Variations:


    Breakfast Cornmeal Mush--Before cooking the cornmeal, stir in [1/2] cup chopped fresh or dried fruit, [1/2] cup toasted nuts, and a dash of cinnamon.


    Fried Cornmeal Mush--Pour the hot cornmeal mush into a buttered 8 x 4-inch loaf pan, cover with plastic wrap, and chill overnight or until firm. Turn the loaf out of the pan and cut into 1 inch thick slices. Heat 3 tablespoons butter, bacon drippings, or cooking oil in a small skillet over medium heat, add the slices of cornmeal mush without crowding, and cook each slice until crisp and lightly browned, about 2 minutes on each side. Serve with plenty of butter and a selection of jam, honey, syrup, and molasses, as you would pancakes.


    Cheesy Cornmeal Mush--Add 1[1/2] cups grated sharp cheddar cheese, [1/2] teaspoon ground sage, and [1/2] teaspoon Louisiana hot sauce to the cornmeal mixture after the cooker is depressurized. Stir to mix and cover with a regular lid until the cheese is melted. Serve as a side dish with butter and a sprinkle of chopped green onions.


    Blueberry Cornmeal Mush--Add 2 cups fresh or frozen blueberries. If using drozen berries, defrost them between layers of paper towels to absorb excess liquid. Gently stir the blueberries into the cornmeal after the cooker is depressurized. Serve with milk or cream and sugar.


    Scrapple--After the boiling water is added to the cornmeal, stir in 1 pound cooked pork, diced or shredded (use leftover pork roast, ham or sausage), [1/2] cup minced onion, 1 teaspoon ground sage, [1/2] teaspoon dried thyme, [1/2] teaspoon pepper, and [1/2] teaspoon Louisiana hot sauce.. After the cooker is depressurized, pour the hot cornmeal mush into a buttered loaf pan, cover with plastic wrap, and chill overnight or until firm. Cut into 1 inch thick slices and follow the directions for Fried Cornmeal Mush above.

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    above are the recipes lindapearl posted

     I use the same recipe on top of the stove....

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  • Re: Corn Meal Mush

    Teapot,

    TP, No, you don't use buckwheat flour, it is too fine. Yes you can get hulled buckwheat groats in a heathfood store. If you don't have a grinder, use your food processor and process only so ong until it looks like  very coarse cornmealor  finer cracked wheat.

    Oh, my, I don't have the recipe saved. Had my PC upgraded and the $%^%^##^&*&^ did not do a back-up of anything I had stored, incl m all my e-mails. Can't you look in the BB search box and type in Scrapple?

    In grandmother;s cookbook they did not give exact meaasurements. I cook the pork ( 1 qrt of water for each 2 lbs of pork shoulder) with celery, onions, carrots,bay leaf and whole pepper corns until it is done. I replace any water that has been lost during cooking. Take out meat and cool. Strain the broth but keep onions aside. After the meat has cooled, de-bone  and  trim off excess fat (I use about 80% lean), cut up and put through meat grinder with the onions, using the  fine grind. Cool broth until you can skim all the fat off. Re heat, season with salt, pepper to taste, some ground mace and cloves (careful with the cloves, it doesn't take much. because they are so strong)

    ) Taste until you like it. Bring to a boil.Thicken with the ground buckwheat (usinng same proportion as you would with water and cornmeal to make mush). Use a diffuser so it will not burn during the short cooking time.When cool enough thoroughly mix in the meat.Then I can some and keep some out to freeze. Wha tI want to freeze I put into a deep, square dish/pan  and cool until very stiff. I then  cut it into slices that I freeze with saran between them. Fried it gets a very delicate, tender and crunchy crust and is excellent served with apple sauce and a fried egg. Make sure you  have the same amount of mush and meat to mix together, that way you don;t need any meat as a side. It looks just like beef meatloaf, dark in color.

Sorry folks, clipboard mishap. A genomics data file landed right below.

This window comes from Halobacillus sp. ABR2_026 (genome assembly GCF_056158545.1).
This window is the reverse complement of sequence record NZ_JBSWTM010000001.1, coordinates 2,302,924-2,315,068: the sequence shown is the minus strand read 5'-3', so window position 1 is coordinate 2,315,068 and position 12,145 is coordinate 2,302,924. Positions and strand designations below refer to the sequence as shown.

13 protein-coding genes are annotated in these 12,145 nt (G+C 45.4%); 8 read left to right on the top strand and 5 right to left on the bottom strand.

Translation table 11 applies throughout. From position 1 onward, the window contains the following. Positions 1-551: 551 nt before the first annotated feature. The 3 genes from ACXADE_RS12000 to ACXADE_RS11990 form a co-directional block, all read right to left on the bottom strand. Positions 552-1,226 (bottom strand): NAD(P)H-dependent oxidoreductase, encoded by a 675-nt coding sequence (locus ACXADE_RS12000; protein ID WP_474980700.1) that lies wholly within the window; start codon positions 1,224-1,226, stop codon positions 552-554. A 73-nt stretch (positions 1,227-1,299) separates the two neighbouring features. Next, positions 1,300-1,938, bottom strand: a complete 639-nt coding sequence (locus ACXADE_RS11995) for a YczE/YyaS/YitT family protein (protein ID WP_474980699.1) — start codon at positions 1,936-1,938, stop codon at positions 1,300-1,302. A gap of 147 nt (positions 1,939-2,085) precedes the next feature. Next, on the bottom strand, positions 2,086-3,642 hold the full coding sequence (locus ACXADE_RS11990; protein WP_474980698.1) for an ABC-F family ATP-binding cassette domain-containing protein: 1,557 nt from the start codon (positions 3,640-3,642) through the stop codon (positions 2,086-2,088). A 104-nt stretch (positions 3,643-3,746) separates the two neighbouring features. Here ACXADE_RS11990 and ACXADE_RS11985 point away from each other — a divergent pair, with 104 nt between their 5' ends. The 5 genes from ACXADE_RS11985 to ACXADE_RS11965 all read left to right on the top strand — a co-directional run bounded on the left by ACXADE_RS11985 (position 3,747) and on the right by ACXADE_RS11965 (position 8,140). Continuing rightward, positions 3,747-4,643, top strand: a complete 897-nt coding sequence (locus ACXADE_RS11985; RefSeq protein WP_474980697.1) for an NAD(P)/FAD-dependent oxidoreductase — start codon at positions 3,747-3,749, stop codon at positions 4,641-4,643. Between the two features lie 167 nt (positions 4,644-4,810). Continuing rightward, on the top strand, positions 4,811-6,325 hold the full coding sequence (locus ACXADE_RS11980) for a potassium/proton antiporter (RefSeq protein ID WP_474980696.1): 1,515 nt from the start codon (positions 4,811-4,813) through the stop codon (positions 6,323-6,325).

When I make it I always have some people here who want some. In the old recipe they used less meat and used it more as a very economical dish. If times are hard it can always be done that way but with half meat and half grain it is still an economical dish and stretches meat 100 %. Not to mention it tastes good.

    Experiment with a small amount. You could use one lbs of unseasoned lean pork sausage, fry it, with some onion,then add a pint of water, season with a very small pinch of ceery salt,, a bit of salt and pepper and mace and a very small pinch of cloves, cook for a few minutes and then add enough buckwheat . Turn heat almost off and cook  until you have stiff mush.

      I think it tastes much better the way I described it but to make a msall batch to see if you would like it the sausage way may do it.

    When I make it I buy a whole big pork shoulder because of the canning I do, plus the freezing of some and what I give to friends,. It is so handy for me to have in wide mouth pints, it slips right out, makes nice round slices and is enough for 2 meals for me. and even 3 in a pinch.

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  • Re: Corn Meal Mush

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  • Re: Corn Meal Mush

    I love mush but haven't made it in a long time~~I think I'm the only one in my family who likes it!

    I recently went to visit my dd and took her out to breakfast~~they have mush at that restaurant, it was really good!

     Btw, I'm in north central Indiana and I grew up having fried mush Wink never heard of scrapple til I met and married dh who is from pa dutch country

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  • Re: Corn Meal Mush

    ICK........mom made this stuff when we were growing up cause it was cheap.....ICK......will not eat the stuff now.....